Using real-time video to get the doctor to the patient in emergencies
An EU initiative has tested a wearable video device that can help medical professionals remotely diagnose emergency conditions. This will support first responders in saving lives and help to reduce hospital costs.
The EU's healthcare system is burdened by an ageing population, chronic ailments and rising costs. A quick diagnosis in an emergency can help save lives, curb costs and maintain resources.
The EU-funded project Q4HEALTH aimed at providing "quality real-time video streaming to allow remote doctors to help paramedics treat patients in emergency situations," says project coordinator Donal Morris. It tested aspects of a video streaming solution over the 4G mobile communications standard.
Project partners developed pioneering tools, a result that paves the way for other applications beyond emergency situations. In a medical emergency such as a heart attack or a stroke, it's important to provide rapid treatment. "There's a 'golden hour' during which rapid treatment is important, and a patient's brain or heart tissue can be saved," explains Morris. "But it can take some time for an ambulance to arrive and bring the person to a hospital."
Six experiments to overcome hurdles
In conducting six separate experiments, the researchers faced a variety of challenges along the way. These include the inability of applications to negotiate agreements with the network, delays introduced on live video, the appropriate scheduling of algorithms on access nodes, service availability on indoor scenarios and communication between geographically correlated entities.
To achieve an acceptable video stream, they proved the programmability of the 4G mobile network to cut or slice through the network virtually. The network slice created includes all the functionalities of the conventional network, from structural parts such as antennas to control software. It's separate from the rest of the network and allows priority communications between paramedics and hospital doctors.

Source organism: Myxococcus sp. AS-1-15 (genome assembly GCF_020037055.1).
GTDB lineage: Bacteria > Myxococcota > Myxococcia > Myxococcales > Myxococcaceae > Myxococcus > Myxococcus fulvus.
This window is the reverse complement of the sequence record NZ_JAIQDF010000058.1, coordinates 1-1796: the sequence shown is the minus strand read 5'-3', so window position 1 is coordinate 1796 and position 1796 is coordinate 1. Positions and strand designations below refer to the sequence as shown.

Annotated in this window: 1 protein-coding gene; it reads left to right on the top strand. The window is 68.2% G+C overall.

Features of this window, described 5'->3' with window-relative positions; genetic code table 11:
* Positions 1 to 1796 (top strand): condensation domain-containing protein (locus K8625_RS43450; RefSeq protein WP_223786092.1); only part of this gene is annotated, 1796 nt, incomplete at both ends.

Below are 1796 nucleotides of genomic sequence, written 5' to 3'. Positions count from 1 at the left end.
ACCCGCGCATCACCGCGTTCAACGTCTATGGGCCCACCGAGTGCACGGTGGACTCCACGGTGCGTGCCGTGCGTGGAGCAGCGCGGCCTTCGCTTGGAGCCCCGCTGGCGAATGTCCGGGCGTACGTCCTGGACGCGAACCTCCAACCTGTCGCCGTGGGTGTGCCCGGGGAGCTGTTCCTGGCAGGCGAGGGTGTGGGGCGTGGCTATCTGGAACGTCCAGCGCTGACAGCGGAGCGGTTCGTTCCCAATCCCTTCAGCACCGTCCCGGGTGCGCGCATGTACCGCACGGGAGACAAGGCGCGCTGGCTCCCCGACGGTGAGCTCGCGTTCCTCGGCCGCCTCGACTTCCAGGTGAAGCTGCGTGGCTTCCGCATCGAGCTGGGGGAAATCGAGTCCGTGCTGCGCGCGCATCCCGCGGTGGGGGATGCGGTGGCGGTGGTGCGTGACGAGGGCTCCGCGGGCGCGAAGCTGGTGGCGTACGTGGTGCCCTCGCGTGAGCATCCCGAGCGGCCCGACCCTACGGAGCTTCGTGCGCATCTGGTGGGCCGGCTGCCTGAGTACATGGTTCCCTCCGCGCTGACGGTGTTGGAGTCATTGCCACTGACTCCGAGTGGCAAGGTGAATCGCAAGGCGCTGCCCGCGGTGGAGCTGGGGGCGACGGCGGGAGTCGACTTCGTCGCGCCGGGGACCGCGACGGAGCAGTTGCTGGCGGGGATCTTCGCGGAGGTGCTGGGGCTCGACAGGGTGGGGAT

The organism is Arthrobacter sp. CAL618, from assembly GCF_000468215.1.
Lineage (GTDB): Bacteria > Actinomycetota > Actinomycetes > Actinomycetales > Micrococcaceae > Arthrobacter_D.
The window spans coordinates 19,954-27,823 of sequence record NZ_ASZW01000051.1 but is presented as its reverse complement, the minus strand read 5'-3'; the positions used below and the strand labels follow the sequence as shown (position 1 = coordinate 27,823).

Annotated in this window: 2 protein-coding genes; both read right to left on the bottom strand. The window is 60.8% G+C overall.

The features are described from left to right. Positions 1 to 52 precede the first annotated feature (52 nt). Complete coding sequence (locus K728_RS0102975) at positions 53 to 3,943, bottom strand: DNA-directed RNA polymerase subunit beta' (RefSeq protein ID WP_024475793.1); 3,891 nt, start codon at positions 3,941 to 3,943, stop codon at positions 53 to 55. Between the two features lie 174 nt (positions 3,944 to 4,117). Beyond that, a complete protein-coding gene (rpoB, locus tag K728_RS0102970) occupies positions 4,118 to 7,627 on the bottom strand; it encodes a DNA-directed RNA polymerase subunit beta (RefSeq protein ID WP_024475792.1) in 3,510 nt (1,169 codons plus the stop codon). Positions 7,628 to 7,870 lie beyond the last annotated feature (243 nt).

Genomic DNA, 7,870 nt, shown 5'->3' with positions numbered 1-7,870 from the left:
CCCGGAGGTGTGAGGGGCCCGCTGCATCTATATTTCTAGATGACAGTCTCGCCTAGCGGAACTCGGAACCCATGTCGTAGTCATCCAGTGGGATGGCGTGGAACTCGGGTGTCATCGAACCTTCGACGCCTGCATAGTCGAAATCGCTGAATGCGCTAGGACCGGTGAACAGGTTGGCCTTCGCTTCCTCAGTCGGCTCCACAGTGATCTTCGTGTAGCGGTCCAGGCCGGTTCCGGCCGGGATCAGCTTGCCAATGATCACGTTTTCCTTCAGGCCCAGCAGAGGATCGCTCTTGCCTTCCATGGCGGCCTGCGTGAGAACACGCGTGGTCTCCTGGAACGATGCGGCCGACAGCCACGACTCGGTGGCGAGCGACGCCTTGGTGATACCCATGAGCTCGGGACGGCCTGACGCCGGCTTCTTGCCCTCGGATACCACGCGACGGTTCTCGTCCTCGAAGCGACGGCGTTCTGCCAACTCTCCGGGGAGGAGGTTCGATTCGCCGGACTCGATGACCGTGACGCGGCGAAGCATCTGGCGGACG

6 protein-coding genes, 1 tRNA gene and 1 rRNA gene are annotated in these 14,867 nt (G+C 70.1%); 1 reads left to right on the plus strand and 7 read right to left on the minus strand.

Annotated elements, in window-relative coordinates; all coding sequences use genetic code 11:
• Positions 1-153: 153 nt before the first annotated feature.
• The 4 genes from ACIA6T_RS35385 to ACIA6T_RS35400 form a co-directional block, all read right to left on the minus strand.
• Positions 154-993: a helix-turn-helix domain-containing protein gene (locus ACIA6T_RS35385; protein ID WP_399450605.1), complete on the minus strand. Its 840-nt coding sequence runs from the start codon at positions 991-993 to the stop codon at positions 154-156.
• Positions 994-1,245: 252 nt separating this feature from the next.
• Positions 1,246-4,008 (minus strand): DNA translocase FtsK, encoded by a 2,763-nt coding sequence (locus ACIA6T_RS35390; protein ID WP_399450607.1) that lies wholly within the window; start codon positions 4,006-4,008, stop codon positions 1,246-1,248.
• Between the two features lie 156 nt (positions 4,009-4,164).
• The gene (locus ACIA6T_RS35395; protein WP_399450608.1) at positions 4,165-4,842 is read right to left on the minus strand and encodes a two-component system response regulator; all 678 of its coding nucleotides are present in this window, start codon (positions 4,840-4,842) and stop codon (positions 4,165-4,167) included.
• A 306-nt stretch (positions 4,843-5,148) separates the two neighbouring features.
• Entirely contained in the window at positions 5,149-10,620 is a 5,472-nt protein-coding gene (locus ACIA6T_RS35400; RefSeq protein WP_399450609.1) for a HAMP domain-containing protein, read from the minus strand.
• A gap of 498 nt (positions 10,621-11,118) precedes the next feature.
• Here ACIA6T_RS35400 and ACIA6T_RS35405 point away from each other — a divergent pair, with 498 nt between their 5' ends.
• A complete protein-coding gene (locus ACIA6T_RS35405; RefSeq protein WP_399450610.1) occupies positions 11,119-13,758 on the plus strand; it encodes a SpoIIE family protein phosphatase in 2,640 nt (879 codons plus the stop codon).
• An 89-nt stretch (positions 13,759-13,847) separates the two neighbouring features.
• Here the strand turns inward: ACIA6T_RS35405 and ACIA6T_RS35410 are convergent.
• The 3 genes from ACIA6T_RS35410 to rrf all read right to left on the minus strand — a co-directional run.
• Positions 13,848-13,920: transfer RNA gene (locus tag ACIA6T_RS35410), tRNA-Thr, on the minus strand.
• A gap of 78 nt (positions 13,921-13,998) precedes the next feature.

The traditional method for creating a network slice is to contract an operator who guarantees the quality of service. However, this method means the emergency services don't have total control over the network: they remain dependent on the operator. With Q4HEALTH technology, emergency services have real control over upstream and downstream data traffic.
Quality video in crowded places
"Healthcare professionals can send a video stream independently of the geographical area's general mobile data traffic," says Morris. "This is important in crowded places such as an emergency situation at a concert, in a full stadium, or in a terrorist attack where it would normally be very difficult to stream a good quality video stream in 4G using existing systems."
The mobile device used for slicing and video streaming was BlueEye, a professional wearable high-definition video camera mounted on safety glasses. Such devices can support acute pre-hospital patient triage decisions, remote diagnosis, treatment and monitoring.
Patients get earlier diagnosis and treatment in emergencies and potentially better outcomes. Health funders realise greater efficiency by pre-hospital triage, and reduction in transfers and hospital bed costs if patients are stabilised at home.
Following completion of the project, the next stage is to commercialise the BlueEye camera. According to Morris, other potential markets could be utilities and security and police services.
"We are seeking hospitals that would like to pilot the technology using the BlueEye glasses-mounted video camera alongside our cloud software and viewing software," concludes Morris.